I think we're past the leader, so this is side 2 with an interview of David DeVries. You were talking just a moment ago about intellectual property.
DAVID DE VRIES:
Right. And so just let me finish by saying that I think the Center needs to embrace people who have left the Center, that the Center could benefit from that. And that for every client that I might take away from the Center, I will give them two, particularly if the Center and I as an ex-employee keep a constructive relationship. And that's true for all the people that have come through the Center and gone off on their own or to another institution, whatever. And that notion of people coming and going is central to the long-term viability of the Center. And again, I would say that if anything, I stayed too long at the Center for not only my own sake but for the Center's sake. And I would suggest that my generation of the Center, that that was true for a lot of us.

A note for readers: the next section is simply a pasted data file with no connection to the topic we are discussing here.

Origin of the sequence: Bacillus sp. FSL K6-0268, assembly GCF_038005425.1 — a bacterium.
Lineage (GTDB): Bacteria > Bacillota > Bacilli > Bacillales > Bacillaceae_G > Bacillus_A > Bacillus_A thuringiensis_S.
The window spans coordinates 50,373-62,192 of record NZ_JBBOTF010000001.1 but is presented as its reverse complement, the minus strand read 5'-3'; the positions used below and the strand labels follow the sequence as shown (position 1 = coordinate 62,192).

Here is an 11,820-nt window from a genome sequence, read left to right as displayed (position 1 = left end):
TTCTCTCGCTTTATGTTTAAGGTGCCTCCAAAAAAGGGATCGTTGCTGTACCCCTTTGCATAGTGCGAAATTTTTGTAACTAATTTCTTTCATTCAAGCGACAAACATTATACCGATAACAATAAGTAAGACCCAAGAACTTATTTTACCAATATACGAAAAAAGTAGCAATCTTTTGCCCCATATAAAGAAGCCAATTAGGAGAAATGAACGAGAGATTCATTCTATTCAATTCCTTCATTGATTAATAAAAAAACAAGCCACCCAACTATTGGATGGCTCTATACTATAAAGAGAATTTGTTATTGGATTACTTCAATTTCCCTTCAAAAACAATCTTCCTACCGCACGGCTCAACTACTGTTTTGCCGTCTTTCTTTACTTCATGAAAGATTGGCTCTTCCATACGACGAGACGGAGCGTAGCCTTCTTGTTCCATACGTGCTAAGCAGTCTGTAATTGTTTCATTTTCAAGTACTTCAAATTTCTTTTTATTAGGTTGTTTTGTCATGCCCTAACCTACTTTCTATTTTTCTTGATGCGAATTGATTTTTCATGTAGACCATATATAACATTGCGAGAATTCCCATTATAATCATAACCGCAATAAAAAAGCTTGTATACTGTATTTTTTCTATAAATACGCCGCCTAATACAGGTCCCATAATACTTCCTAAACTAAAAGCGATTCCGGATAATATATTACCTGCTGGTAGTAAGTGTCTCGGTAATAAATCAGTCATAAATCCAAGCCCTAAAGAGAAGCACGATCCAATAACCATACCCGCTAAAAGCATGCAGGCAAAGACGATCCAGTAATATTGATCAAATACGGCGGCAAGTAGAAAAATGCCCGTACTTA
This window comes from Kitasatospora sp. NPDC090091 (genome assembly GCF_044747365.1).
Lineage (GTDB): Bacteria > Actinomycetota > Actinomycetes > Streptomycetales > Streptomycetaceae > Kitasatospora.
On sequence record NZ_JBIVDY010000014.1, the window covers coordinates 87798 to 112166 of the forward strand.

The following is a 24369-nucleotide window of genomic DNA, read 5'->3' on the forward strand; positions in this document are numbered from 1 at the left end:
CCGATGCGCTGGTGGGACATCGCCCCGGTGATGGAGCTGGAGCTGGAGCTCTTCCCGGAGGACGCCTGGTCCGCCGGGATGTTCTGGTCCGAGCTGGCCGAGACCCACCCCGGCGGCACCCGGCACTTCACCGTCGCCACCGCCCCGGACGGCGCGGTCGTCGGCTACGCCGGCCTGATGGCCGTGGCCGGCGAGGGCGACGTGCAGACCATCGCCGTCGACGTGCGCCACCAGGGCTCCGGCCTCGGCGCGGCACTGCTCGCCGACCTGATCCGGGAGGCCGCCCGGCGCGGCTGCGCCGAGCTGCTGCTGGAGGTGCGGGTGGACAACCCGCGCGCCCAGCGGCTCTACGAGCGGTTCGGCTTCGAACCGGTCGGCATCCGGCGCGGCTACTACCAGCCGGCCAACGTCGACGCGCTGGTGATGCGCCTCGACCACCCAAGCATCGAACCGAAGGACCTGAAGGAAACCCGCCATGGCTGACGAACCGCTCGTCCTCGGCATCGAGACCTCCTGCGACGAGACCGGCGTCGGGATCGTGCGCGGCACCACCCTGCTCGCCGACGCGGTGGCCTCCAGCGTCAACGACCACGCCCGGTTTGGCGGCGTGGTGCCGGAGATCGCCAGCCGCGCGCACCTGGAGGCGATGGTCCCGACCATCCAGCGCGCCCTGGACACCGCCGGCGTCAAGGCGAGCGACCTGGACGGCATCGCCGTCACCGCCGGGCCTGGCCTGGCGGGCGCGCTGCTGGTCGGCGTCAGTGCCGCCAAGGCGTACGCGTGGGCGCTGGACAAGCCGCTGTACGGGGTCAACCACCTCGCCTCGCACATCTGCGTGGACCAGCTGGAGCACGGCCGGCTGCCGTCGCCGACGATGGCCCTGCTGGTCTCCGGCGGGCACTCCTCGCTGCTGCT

ELIZABETH MILLWOOD:
That 15 years was too long?
DAVID DE VRIES:
IT was too long in terms of what we could really contribute to the Center. I think the first five to ten years we made some big contributions and then it tapered off. I think the original model of the Center is ultimately the more viable one. Bring in young, bright, ambitious, energetic researchers, trainers and have them contribute to the Center's efforts, learn from the Center, build contacts around the world and then move on. You get this constant influx of new ideas at the Center. The custom of the "lifer" at the Center is just absolutely inappropriate.
ELIZABETH MILLWOOD:
Yes, it's somewhat antithetical to what the Center is about.
DAVID DE VRIES:
Exactly.